Acceptance speech by Emeritus Professor Martin Tsamenyi for the honorary degree "Doctor of Laws (Maritime Law) (Honoris Causa)" from Mandela University.
The Chair of Council;
The Chancellor;
The Vice Chancellor;
Deputy Vice Chancellors;
The Acting Executive Dean, Faculty of Law;
Executive Deans of Faculty;
Senior management and members of the Academy;
Graduating Students and their families.
Thank you all very much for this great honour.
I accept the honour with gratitude. Let me assure you that I do not take the honour for granted. I am aware that the honour comes with a corresponding obligation to use my knowledge and skills to advance the course of humanity and to support the aspirations of this great University.
I was born and raised in the rainforests in Ghana where my father was a cocoa farmer. I was the third of nine children in a close-knit family, and, probably like some of you, the first to get a University degree. I lived an idyllic, simple life hundreds of kilometres away from the nearest ocean.
I grew up with the smell of cocoa beans and did not see the ocean or set my foot into it until I was about 20 years old.  Yet, I have spent most of my academic and professional life devoted to championing the sustainability and security of the oceans. I have inspired countless numbers of students.
I have walked the corridors of power talking to Prime Ministers and Presidents, always holding my Bible, in my case, The United Nations Convention on the Law of the Sea, like a preacher spreading the gospel of a sustainable, peaceful and equitable ocean.
In March 2016, I was in Ghana at the invitation of the Government to work on several ocean matters. I planned for retirement upon my return to Australia. Those retirement plans included lofty ideas to leave my indelible footprint on the world’s oceans.
Then my life came crushing down. I awoke in hospital and was later told by doctors   of a massive stroke I had suffered during the night.
It was a miracle that I was still alive. I spent the next few months in a wheelchair and had to learn a number of basic things all over again.
Although my condition has improved significantly, I am still carrying some of the deficits of the stroke.
This single event dashed many personal hopes and aspirations for the future. The challenges I faced seemed insurmountable, but the wisdom of Nelson Mandela also tells us that: The greatest glory in living is not in falling, but in rising every time we fall.
So, I continue to keep my dream alive.
I hope telling you the story of my life will serve as inspiration to the younger ones graduating today. Nothing is impossible. I am reminded by Nelson Mandela: “Everyone can rise above their circumstances and achieve success if they are dedicated and passionate about what they do”.
Mandela University is the only institution of higher learning in the world named after Nelson Mandela. As such, this University, including any person who works here or graduates from here, carries a great responsibility to live the legacy of Nelson Mandela in their service to society, learning, teaching and research.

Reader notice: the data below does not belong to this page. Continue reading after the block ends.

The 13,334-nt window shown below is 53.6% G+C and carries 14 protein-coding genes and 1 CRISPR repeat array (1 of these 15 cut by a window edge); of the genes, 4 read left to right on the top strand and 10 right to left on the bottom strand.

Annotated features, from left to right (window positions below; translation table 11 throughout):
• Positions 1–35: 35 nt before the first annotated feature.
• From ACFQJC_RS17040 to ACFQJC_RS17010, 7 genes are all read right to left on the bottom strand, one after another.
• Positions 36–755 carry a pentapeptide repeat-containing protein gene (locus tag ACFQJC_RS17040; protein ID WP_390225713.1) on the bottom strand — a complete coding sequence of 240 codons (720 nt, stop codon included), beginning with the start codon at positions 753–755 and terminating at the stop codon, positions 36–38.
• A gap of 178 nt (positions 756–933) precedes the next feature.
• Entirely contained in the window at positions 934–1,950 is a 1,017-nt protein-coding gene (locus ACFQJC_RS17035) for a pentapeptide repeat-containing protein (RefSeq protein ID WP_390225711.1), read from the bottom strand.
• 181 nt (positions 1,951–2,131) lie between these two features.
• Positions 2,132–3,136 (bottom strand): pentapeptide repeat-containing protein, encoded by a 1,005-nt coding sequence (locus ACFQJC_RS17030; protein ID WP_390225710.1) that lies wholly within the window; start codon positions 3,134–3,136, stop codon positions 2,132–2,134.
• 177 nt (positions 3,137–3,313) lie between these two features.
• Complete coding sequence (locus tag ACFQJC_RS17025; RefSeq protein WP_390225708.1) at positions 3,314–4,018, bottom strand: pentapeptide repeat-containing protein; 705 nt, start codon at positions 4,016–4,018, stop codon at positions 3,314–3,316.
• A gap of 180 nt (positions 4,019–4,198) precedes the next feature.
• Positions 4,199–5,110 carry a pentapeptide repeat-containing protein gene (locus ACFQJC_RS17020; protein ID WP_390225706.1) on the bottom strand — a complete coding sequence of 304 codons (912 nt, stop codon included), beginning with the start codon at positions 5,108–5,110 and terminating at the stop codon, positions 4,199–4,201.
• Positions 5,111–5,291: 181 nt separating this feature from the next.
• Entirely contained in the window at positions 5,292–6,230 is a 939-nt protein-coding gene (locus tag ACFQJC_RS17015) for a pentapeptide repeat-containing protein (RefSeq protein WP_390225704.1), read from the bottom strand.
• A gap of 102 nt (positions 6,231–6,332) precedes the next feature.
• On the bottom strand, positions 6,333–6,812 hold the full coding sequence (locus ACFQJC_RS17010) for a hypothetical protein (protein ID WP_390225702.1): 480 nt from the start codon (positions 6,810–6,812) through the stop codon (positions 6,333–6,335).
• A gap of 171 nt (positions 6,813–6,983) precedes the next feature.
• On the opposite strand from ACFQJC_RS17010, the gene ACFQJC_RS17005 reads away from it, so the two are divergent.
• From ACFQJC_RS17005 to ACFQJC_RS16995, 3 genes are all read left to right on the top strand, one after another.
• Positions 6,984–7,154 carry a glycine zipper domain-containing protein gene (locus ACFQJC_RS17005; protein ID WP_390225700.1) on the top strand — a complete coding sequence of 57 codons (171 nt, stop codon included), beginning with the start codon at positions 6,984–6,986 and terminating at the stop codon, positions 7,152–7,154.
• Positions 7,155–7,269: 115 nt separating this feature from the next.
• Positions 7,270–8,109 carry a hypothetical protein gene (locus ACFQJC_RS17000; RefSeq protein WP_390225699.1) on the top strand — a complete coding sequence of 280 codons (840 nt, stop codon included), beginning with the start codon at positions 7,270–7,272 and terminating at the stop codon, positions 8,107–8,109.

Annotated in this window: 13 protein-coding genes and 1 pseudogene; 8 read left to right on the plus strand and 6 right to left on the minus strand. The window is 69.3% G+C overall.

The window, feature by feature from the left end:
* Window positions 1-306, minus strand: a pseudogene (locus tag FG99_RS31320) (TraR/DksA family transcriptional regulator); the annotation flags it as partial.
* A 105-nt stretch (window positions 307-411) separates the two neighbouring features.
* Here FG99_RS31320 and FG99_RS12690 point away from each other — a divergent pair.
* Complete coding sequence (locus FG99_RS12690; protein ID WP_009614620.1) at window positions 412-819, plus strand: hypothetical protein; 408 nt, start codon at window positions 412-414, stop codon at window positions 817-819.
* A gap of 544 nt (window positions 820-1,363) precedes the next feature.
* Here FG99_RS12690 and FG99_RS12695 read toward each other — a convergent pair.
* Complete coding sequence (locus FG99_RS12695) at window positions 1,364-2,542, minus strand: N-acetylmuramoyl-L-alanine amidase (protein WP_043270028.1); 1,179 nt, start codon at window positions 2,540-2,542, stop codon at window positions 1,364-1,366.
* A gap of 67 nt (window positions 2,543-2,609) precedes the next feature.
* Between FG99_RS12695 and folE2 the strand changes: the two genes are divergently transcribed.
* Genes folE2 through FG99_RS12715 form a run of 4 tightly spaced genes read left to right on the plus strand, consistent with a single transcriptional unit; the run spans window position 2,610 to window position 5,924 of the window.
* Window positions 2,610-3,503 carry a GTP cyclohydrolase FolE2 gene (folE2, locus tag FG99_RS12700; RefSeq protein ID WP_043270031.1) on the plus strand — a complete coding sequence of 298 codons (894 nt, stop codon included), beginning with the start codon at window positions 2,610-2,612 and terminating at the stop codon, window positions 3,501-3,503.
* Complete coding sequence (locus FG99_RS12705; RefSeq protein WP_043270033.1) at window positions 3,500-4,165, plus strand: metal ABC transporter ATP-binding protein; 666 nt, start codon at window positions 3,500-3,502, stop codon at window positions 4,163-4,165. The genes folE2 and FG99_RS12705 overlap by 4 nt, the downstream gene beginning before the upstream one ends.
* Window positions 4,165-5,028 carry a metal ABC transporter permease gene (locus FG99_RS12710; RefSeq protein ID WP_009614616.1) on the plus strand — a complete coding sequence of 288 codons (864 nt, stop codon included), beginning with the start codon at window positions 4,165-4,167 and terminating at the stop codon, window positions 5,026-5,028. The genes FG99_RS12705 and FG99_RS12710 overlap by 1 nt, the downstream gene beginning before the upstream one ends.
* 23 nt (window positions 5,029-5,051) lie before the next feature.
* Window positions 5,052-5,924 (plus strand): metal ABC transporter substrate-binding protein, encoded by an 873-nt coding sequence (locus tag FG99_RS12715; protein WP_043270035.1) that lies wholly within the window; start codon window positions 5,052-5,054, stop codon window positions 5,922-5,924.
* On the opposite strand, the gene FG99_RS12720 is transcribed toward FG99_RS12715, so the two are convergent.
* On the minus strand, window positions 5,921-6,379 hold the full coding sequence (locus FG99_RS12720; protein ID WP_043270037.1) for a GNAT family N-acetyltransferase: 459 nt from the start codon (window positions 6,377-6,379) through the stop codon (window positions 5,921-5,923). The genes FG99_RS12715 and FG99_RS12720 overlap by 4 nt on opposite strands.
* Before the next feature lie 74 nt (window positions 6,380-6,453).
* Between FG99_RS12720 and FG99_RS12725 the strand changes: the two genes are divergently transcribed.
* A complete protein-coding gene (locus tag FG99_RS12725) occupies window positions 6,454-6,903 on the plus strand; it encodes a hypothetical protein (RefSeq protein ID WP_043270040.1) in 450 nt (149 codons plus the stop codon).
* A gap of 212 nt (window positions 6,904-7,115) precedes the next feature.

Nelson Mandela was not only South Africa’s most beloved statesman, but also a man who is regarded as the world’s moral compass and one of history’s most inspirational and principled human beings.
My own life has been greatly enriched and inspired by Nelson Mandela.
Today, in speaking to you, I am going to draw on the ideas and words of Nelson Mandela that inspire me, with the hope that I will also inspire you.
The motto of Mandela University is: “Change the World”, a noble mission inspired by the famous statement by Nelson Mandela that “education is the most powerful weapon which you can use to change the world”. For, “it is through education that the daughter of a peasant can become a doctor, that the son of a mineworker can become the head of a mine, that the child of farm workers can become the president of a great nation”.
True to the legacy of Nelson Mandela, this University is also a value-driven institution where social justice and equality are paramount in the endeavour to rectify the inequalities in our world. The Zulu philosophy of “ubuntu” underpins what you aim for and do as an institution.
Like all Universities the world over, in line with your values, you had to quickly adapt in the face of the pandemic to offer your twenty-nine thousand or more students online and mask-to-mask tuition. I appreciate that this has not been easy for you, especially given the gap between those who are privileged to have access to data, devices and internet and those who do not. I congratulate you for being true to your values in the face of difficult and unexpected challenges.
The globalised, competitive environment within which Universities now operate requires each institution to define specific areas of global challenge where it wants to make a difference.
In this respect, it is my understanding that one of the areas you aspire to distinguish yourself from other Universities, in other to change the world, is to channel your intellectual knowledge into the ‘Blue Economy’.
The ‘Blue Economy’ is the contemporary code word for our oceans, which comprise about 72 percent of our planet. The‌ ‌United‌ ‌Nations‌ ‌Sustainable‌ ‌Development‌ ‌Goals calls ‌it: ‌‌Life‌ ‌below‌ ‌Water‌.‌
At the heart of the Blue Economy is stewardship of our ocean environment and its resources.  It includes improving human wellbeing, food security, and social equity through the sustainable management of our oceans.
The Blue Economy provides us with the tools to gain better insights into climate trends, and to develop alternative energy options to mitigate the impacts of climate change.
The international community and policy makers are still debating the true value of the Blue Economy.